Responding to Pompeo’s twelve demands as the basis for the IAG’s work, Iran expert Barbara Slavin remarked, “The goal is to weaken Iran in the hopes that it will pull back in the region, suddenly become more amenable to the policies of Saudi Arabia, the United Arab Emirates, and Israel. …Anyone who knows anything about Iran knows that there’s no way the government can agree to talk to the United States under these kinds of conditions.”[5]

Hook—who led the failed attempt by the Trump administration to convince the European Union to support U.S. efforts to renegotiate the Iran nuclear deal[6]—quickly criticized Europe for a small $21 million aid package it sent to Iran in August 2018.

Hook said the aid ““sends the wrong message at the wrong time. Foreign aid from European taxpayers perpetuates the regime’s ability to neglect the needs of its people and stifles meaningful policy changes. More money in the hands of the Ayatollah means more money to conduct assassinations in those very European countries.”[7]

“Outlaw Regime”

In late September 2018, at a summit by the anti-Iran group, United Against  Nuclear Iran (UANI), concurrent with the annual meeting of the United Nations General Assembly, the IAG released its first major report, entitled “Outlaw Regime: A Chronicle of Iran’s Destructive Activities.”

The report is a consolidation and exposition of the Trump administration’s anti-Iran talking points. In a prefatory letter attached to the report, Secretary Pompeo wrote, “The policy President Trump has laid out comes to terms fully with the fact that the Islamic Republic of Iran is not a normal state. …Today, the United States is publishing a full record of the Islamic Republic’s hostile behavior abroad and its repression at home beyond the continued threat of its nuclear program. It is important for the world to understand the scope of the regime’s recklessness and malfeasance. …The international community does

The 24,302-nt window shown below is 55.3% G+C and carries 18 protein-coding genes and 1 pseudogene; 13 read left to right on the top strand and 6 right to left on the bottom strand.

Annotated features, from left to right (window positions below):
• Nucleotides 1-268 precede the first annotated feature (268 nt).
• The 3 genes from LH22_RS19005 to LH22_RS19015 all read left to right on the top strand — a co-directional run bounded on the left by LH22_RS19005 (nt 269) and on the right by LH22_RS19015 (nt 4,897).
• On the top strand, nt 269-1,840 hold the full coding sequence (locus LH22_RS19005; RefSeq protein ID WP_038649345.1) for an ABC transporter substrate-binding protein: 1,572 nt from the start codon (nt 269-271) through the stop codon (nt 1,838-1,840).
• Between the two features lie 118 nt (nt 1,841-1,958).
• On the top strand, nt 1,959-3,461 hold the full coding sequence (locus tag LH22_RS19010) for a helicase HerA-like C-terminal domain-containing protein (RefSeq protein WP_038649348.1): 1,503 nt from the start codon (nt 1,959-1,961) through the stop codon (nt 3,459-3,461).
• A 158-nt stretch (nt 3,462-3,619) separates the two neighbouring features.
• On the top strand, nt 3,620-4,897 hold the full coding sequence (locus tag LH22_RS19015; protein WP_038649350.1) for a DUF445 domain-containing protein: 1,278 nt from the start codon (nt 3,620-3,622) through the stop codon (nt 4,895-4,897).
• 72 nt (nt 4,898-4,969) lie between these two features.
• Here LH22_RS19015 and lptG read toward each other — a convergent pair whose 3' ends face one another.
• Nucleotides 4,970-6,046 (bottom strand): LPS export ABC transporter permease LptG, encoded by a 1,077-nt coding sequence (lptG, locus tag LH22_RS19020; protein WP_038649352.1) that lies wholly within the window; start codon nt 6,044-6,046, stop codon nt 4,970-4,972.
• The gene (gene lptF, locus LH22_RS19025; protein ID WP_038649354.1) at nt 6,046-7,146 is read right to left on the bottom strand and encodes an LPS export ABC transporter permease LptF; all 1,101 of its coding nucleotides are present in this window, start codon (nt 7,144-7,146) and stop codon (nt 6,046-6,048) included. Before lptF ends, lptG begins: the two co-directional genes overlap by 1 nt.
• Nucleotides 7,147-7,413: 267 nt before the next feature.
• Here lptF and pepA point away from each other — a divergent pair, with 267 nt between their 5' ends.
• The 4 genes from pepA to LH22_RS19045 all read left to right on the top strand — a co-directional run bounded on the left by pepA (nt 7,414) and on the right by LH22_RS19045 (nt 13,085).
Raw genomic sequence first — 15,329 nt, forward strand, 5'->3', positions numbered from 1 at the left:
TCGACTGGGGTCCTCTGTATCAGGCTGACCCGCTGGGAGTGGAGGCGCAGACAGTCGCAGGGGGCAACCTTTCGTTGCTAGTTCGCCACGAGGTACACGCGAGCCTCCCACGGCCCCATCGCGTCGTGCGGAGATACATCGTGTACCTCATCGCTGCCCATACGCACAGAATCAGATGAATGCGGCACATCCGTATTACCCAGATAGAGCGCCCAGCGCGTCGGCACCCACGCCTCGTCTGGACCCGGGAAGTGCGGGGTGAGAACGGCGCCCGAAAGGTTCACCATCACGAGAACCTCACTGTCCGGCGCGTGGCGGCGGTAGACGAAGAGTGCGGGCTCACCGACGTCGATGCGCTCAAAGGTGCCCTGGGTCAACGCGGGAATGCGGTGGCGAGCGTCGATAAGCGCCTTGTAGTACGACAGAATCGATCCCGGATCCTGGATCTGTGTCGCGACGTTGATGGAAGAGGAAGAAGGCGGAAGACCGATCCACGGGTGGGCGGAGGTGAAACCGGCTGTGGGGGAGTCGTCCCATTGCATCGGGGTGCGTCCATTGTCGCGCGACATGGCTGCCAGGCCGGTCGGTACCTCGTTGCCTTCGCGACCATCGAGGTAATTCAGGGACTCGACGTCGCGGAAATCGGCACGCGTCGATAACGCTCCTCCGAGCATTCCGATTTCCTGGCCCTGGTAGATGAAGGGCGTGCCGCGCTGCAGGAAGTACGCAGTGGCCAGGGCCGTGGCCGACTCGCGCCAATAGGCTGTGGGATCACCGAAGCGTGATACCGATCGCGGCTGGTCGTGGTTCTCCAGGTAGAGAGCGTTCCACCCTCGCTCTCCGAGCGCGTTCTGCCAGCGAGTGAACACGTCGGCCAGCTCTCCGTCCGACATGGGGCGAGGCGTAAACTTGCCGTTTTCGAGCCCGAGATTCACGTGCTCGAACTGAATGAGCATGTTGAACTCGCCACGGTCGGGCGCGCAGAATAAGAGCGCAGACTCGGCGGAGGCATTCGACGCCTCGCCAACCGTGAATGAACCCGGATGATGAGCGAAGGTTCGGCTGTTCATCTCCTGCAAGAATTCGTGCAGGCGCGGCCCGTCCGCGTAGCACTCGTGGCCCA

not stand for this type of behavior from any state, and we should not make an exception for Iran.”[8]

The IAG carried the administration’s message around the globe. One report in October 2018 described their diplomatic activities: “As Trump, Secretary of State Michael Pompeo, and national security adviser John Bolton have lashed out against Iran’s leaders and the European Union for trying to preserve the nuclear deal Trump quit in May, a handful of employees from the U.S. State and Treasury departments has quietly toured the globe, visiting world capitals and corporate headquarters to persuade foreign governments and companies to shun the Iranian market. The choice they present has been simple: Do business with America, the biggest economy in the world, or do business with Iran and face sanctions and banishment from the U.S. financial system. …Members of the Iran Action Group have visited more than 30 countries so far, meeting with senior officials and company representatives. They lay out the U.S. view of Tehran’s ‘malign behavior’ in the Middle East and around the globe. But their real goal is to convey in detail just how far the U.S. is prepared to go to inflict economic pain—chiefly through secondary sanctions—on companies that expect to get a reprieve if they keep up business ties with Iran.”